Smith, Mary Louise- (b. 1937), was a teen age plaintiff (18), of the class action law suit Browder vs Gayle. She was arrested and jailed for refusing to give up seat to a white passenger on a city bus October 21, 1955. Mary returning home on the Montgomery, Alabama city line bus, was ordered to relinquish her seat to a white female passenger, which she refused to do. Her stand landed her in jail and she was charged with failure to obey segregation orders. Her father bailed her from jail and paid her fine, nine dollars. The incident was unknown except to family and neighbors. Her father signed and supported her as a plaintiff in the Browder lawsuit. Mary was earlier rejected as a plaintiff by civil rights leader E.D. Nixon because of a lie that her father was a drunk and therefore Mary would make a bad candidate for the law suit. Mary along with Claudette Colvin became the star witnesses in the law suit. Mary joined the Selma to Montgomery Voters Right March, the March on Washington, and she and a sister Mary and their children became plaintiffs in a class action law suit to desegregate the Montgomery YMCA.



Elizabeth Jennings Graham
In 1854, Elizabeth Jennings was thrown off a horse drawn carriage by a white conductor who refused to allow her to ride in the ladies car that he reserved for whites only.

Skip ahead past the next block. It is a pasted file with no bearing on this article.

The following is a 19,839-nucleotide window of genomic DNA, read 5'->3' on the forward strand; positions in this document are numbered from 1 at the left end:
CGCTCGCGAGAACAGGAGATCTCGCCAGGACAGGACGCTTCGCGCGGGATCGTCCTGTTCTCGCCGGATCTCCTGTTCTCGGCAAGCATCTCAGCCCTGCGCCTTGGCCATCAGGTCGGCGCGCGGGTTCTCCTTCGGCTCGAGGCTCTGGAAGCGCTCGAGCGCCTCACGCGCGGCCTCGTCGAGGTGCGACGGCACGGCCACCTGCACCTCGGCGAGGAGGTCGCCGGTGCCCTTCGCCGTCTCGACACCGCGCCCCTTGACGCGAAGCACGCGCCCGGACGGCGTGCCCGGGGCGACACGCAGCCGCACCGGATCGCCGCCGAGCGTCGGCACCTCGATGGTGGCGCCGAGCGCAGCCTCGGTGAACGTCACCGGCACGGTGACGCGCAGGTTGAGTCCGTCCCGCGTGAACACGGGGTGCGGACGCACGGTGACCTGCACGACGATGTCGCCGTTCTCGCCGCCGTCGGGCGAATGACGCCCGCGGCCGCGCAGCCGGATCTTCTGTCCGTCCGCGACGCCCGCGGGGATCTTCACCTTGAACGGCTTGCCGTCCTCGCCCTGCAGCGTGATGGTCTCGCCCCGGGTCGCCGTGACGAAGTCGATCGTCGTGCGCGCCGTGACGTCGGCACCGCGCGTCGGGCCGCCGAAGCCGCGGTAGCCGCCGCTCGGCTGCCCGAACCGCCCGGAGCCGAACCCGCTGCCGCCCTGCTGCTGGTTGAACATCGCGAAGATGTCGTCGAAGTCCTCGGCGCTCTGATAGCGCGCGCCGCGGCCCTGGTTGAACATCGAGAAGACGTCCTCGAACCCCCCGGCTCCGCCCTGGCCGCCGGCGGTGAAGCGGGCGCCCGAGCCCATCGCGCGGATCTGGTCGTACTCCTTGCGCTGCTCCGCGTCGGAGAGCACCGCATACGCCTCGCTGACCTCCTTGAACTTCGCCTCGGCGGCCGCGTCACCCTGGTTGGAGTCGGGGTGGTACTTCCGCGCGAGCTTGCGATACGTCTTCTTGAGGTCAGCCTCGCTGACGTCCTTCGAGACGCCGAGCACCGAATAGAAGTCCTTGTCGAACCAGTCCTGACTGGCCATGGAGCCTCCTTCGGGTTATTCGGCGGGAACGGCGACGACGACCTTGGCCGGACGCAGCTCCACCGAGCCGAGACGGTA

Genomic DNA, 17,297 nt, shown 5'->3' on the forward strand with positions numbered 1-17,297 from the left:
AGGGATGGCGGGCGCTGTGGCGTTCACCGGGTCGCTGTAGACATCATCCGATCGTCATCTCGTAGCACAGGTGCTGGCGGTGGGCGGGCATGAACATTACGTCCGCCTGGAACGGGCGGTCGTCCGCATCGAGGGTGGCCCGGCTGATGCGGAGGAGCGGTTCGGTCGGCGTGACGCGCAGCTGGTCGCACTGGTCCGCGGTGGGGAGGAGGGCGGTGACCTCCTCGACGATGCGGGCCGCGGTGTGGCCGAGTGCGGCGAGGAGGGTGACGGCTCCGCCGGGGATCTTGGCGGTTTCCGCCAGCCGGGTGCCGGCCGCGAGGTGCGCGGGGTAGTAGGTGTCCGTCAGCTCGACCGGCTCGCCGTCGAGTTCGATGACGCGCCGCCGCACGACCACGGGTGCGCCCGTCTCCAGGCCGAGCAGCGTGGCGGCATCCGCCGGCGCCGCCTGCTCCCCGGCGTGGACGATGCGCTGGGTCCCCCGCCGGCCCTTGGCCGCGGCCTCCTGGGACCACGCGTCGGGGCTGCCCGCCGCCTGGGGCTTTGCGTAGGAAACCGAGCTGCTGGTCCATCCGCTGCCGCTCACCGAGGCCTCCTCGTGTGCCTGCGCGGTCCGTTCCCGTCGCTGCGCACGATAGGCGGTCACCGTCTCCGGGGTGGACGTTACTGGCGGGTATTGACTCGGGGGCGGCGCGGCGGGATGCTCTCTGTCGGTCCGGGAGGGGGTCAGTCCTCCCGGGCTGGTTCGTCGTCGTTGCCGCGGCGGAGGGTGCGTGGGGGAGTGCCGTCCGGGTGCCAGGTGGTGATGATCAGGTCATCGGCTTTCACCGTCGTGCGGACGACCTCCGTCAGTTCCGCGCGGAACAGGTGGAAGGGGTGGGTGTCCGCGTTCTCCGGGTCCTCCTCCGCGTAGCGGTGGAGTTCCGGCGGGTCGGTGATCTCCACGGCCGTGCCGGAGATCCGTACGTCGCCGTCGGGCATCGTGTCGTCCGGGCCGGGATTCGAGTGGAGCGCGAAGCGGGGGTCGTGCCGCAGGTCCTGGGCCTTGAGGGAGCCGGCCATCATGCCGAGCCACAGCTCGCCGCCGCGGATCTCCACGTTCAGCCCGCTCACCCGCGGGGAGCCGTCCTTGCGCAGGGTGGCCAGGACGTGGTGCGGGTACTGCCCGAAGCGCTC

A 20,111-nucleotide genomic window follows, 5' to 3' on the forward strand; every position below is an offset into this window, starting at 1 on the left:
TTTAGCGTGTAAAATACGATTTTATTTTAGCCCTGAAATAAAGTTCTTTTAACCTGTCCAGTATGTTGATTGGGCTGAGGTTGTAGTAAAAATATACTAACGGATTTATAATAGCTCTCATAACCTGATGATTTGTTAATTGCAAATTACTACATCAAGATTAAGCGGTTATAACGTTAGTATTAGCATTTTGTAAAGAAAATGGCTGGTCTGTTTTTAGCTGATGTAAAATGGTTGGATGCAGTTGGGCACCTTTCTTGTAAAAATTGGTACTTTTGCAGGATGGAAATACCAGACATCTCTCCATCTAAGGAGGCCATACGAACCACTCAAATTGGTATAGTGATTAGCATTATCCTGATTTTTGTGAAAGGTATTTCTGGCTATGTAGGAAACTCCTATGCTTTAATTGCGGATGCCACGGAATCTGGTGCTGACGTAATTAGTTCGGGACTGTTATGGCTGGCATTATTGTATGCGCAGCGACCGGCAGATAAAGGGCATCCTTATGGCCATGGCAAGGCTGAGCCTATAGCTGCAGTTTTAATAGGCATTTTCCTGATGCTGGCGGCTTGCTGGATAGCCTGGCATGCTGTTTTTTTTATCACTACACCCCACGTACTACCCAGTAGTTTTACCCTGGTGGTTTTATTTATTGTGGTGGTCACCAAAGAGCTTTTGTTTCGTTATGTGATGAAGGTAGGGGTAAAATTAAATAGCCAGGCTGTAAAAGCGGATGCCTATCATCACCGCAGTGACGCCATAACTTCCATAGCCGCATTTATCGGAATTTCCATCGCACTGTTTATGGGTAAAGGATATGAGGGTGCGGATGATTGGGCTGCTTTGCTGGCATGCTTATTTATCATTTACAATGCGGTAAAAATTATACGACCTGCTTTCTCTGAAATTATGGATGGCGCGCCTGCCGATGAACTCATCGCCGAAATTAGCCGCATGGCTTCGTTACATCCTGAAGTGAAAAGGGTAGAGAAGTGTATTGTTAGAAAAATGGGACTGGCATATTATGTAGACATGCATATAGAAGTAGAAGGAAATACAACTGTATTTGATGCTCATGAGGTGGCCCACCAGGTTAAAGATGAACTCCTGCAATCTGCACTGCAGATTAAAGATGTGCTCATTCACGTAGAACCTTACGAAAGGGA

She sued the driver and the conductor in Brooklyn Circuit Court, Brooklyn, New York. She won her case and was awarded damages. Her actions ended segregated seating on trolleys and carriages before the Civil War and some one hundred years before Montgomery.

Ida B. Wells
Ida B. Wells was forcibly removed from a rail car in Tennessee in 1884. The rail car was reserved for white ladies only. Tennessee was the first state to enact a separate car act, demanding separate cars for blacks and whites even though it was in violation of the 14th Amendment.

Wells sued the conductor and the rail company for violating her civil rights. She won her case in local court but the decision was appealed by the rail company. She lost the appeal on a ruling by the Tennessee Supreme Court.

Ms. Wells became involved in anti-lynching campaign and did not seek a ruling from the U.S. Supreme Court. Her case preceded the infamous Plessy vs. Ferguson.